HISD Celebrates Success of Students in District’s Early Colleges

These students from the Houston Academy for International Studies are earning credits before college. How many do you have? Click the photo to see more of HISD's Early College students and find out how many credits they've earned before graduation.

Houston ISD’s five early college high schools are celebrating student success as part of Early College High School Week from March 25 thru March 30. Early college high schools allow students to earn a college associate’s degree for free while earning their high school diploma. HISD’s Challenge Early College High School was the first to open at HISD and in the state of Texas.

“Our goal at Challenge is to provide the students the support and resources they need to be successful high school and college students,” Challenge Principal Tonya Miller said. “The expectations are high but the students that come to this campus know that already and are highly motivated to succeed.”

The campus is located just steps away from the Houston Community College Southwest campus where students take their college courses. Maritza Vazquez-Trejo, a senior at Challenge with more than 50 college credits, recalled the first time she walked into her calculus class at HCC and was surrounded by peers twice her age.

Add your photo to our gallery of HISD Early College High School students by sending it to hisdphotos@yahoo.com. Be sure to include your school name, the number of college credits you will graduate with and where you will be attending college.

“It was very intimidating to be the youngest in the class,” said Vazquez-Trejo. “But thanks to the support and preparation I got from my teachers at Challenge, I felt very prepared. In fact, I finished the course with very high grades.”

According to research, students in early college high schools have a 93 percent graduation rate, compared with the national average of about 78 percent. Also, earning college credit while still in high school makes students more engaged and boosts their performance in the short and long term.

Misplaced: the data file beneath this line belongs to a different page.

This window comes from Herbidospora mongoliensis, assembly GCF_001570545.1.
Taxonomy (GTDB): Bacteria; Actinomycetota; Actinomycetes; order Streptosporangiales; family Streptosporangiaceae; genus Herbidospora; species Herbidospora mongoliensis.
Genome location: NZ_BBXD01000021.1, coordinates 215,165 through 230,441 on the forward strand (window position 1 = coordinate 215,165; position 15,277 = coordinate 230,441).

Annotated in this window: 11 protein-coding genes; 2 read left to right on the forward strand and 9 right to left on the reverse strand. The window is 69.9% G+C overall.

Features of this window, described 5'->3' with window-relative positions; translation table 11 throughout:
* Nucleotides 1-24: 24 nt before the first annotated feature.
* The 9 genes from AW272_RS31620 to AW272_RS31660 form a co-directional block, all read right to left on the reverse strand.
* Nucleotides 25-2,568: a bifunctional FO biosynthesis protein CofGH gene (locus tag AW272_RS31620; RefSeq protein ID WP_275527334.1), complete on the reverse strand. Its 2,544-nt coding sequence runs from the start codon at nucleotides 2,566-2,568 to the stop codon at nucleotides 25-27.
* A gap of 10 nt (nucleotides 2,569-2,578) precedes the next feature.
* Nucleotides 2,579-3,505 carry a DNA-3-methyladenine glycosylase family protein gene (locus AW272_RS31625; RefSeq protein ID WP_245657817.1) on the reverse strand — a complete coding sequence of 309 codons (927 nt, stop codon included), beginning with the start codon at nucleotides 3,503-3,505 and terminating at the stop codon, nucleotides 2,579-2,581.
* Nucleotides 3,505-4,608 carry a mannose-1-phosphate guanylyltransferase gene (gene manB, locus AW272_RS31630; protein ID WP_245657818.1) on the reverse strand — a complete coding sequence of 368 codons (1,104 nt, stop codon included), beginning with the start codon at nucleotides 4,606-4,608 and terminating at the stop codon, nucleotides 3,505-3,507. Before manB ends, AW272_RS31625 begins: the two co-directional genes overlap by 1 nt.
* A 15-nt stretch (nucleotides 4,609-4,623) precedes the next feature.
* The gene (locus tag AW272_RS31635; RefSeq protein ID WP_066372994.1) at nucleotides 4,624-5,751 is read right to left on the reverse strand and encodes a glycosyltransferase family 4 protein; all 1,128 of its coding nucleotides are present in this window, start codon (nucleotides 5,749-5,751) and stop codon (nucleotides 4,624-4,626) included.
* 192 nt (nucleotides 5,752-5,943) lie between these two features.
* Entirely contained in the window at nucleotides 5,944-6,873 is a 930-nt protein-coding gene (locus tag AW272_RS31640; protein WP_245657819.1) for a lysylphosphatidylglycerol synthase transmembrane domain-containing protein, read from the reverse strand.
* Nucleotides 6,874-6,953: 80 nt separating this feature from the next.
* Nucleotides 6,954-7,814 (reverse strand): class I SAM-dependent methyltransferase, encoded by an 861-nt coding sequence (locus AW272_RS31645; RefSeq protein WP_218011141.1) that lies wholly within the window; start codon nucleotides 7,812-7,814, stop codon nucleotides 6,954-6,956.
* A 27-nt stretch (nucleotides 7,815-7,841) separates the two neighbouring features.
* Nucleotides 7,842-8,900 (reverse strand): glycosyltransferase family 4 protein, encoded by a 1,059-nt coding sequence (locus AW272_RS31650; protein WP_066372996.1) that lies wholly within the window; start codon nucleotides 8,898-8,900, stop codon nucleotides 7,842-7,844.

“I have close to 50 college credit hours so technically I’m already in my second year of college,” said Emiliano Farciert, a senior at Challenge who began taking Advanced Placement courses along with college courses during his sophomore year. “This has helped me tremendously because it’s time and money I’ve saved.”

Across the nation there are more than 200 early colleges that have effectively prepared students—mainly from minority and low-income families—for college success. The other early college high schools in HISD include East Early College High School, Empowerment College Preparatory Academy/South Early College High School, the Houston Academy for International Studies and North Houston Early College High School.

HISD is investing $13.5 million as part of the 2012 bond program and $5 million from the 2007 bond program to build a new facility for North Houston Early College which will be built on the campus of Houston Community College – Northeast at 8001 Fulton. Students are currently using temporary buildings near that location at 99 Lyerly Street.

HISD is also investing $13.5 million from the 2012 bond program and approximately $5 million from the 2007 bond program to build a new facility for South Early College, currently housed at Jones High School at 7414 St Lo. The new facility will be built on the campus of Houston Community College – South at 1900 Airport Blvd. Both schools will accommodate up to 400 students.